What do you do when someone you love starts to confuse who you are and how to perform day-to-day activities? Could it be Alzheimer’s disease?
What is Alzheimer’s?
Alzheimer’s is the most common form of dementia. It’s increasing rapidly nationwide, taking a heavy toll on those who have it and their families.
“More than 5 million Americans are living with Alzheimer’s, by 2050 this could rise as high as 16 million,” reports the Alzheimer’s Association. They also note the prevalence among many people over age 65, women and African-American and Hispanic people.
Juan Escobales, MD is the chief medical director at Suncoast PACE (Program of All-Inclusive Care for the Elderly), part of the Empath Health network. He and the PACE team provide a wide scope of medical care, adult day care and support services to help keep Pinellas County seniors with chronic illnesses as healthy and independent as possible. One common disease they help manage is Alzheimer’s.
“Alzheimer’s is a decline in cognitive skills. People can have difficulty paying bills, losing keys, driving, cooking, cleaning house, personal hygiene, getting lost or identifying people they need to connect with. The immediate recall is affected more than the past recall. They tend to recollect what happened years ago and not what happened in the last few days. Alzheimer’s is probably 60 to 70% of cases of dementia. Other dementia includes alcoholic-induced, vascular, frontal temporal and more,” Dr. Escobales explained.
Alzheimer’s and Hispanics
In light of National Minority Health Month in April, Dr. Escobales addresses how Alzheimer’s is diagnosed, its impact on Hispanic populations and PACE and other community services that help support patients and families.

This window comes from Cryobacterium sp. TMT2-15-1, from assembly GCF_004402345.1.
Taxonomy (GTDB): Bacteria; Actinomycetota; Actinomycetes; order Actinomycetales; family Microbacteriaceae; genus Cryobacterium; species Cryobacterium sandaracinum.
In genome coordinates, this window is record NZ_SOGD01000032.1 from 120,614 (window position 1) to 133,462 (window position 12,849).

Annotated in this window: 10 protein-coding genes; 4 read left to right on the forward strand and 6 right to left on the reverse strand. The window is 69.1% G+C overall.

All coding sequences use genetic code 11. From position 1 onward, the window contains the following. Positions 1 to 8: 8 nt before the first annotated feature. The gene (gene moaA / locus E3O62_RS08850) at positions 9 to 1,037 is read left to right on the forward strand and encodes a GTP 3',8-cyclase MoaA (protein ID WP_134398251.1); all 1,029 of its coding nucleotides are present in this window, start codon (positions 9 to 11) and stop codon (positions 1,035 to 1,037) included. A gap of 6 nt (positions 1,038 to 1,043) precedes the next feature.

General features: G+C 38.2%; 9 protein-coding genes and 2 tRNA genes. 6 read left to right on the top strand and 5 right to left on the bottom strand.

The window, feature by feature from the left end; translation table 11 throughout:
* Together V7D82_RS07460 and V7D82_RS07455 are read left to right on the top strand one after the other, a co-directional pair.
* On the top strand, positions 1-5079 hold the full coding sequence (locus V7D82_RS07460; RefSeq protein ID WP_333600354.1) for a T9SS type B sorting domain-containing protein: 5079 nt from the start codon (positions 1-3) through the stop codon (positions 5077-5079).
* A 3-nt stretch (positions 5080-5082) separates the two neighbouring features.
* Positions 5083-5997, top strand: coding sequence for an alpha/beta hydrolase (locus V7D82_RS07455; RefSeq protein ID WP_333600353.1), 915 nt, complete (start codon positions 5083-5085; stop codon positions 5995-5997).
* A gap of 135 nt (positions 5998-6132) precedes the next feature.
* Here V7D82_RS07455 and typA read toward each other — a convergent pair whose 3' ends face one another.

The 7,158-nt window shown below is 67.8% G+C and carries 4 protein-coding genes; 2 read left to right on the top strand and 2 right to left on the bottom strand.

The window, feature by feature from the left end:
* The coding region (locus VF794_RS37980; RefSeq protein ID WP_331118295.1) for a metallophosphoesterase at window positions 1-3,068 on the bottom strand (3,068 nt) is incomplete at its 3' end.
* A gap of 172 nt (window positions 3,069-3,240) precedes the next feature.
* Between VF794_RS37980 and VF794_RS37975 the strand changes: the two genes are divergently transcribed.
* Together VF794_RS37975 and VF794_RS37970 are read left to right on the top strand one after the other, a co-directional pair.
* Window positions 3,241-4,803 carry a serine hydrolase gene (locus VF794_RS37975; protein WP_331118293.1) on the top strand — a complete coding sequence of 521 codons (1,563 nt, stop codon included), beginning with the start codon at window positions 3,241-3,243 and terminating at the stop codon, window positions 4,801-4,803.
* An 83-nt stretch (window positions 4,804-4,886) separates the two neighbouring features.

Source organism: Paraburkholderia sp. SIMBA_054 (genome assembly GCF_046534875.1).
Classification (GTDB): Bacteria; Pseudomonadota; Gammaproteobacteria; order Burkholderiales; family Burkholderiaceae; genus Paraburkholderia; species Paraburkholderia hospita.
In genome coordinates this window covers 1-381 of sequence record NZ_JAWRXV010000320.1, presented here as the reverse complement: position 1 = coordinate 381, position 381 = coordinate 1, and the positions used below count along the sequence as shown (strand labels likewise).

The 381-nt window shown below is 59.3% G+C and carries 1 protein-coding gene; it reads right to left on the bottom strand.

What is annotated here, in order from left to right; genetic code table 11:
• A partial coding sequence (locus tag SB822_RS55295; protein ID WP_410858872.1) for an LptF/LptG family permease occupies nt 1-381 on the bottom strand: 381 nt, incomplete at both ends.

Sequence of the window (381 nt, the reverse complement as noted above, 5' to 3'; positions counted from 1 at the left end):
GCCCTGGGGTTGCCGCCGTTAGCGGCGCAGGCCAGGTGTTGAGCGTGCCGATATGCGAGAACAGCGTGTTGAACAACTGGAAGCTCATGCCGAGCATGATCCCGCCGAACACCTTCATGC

Research shows that Hispanic people are more likely be diagnosed with Alzheimer’s.
“Hispanics are Spanish-speaking people from the Caribbean, Spain, Mexico, Central America, South America and other areas. There are differences in one population to the other. I’m from Puerto Rico and have been here 40 years. Once we come and live here we become acculturated. It increases the likelihood of getting Alzheimer’s,” he said.
He added that several Alzheimer’s risk factors and barriers to treatment affect Hispanics.
“Factors to developing dementia are having diabetes and vascular (hypertension and stroke) conditions. There are characteristics that cause barriers to getting treatment for dementia. One is lack of connection to the healthcare system because of economic, transportation or language barriers. There is a wide class of Hispanic people, but many Hispanic people in the U.S. are not educated and are doing industrial, heavy work with low incomes and high stress. Nowadays if people don’t have a legal status, they’re afraid to seek care for fear of being taken out of this country.”
Some people may not recognize the signs of Alzheimer’s with their loved ones, Dr. Escobales says.
“One of the big barriers with Alzheimer’s is the stigma. We’re getting used to the idea that this is as common as diabetes. Like diabetes, once you have it you can’t stop it but you can control it. Because of the language barrier and lack of regular care, Hispanic families tend to deny the problem. They tend to say that it’s just old age.”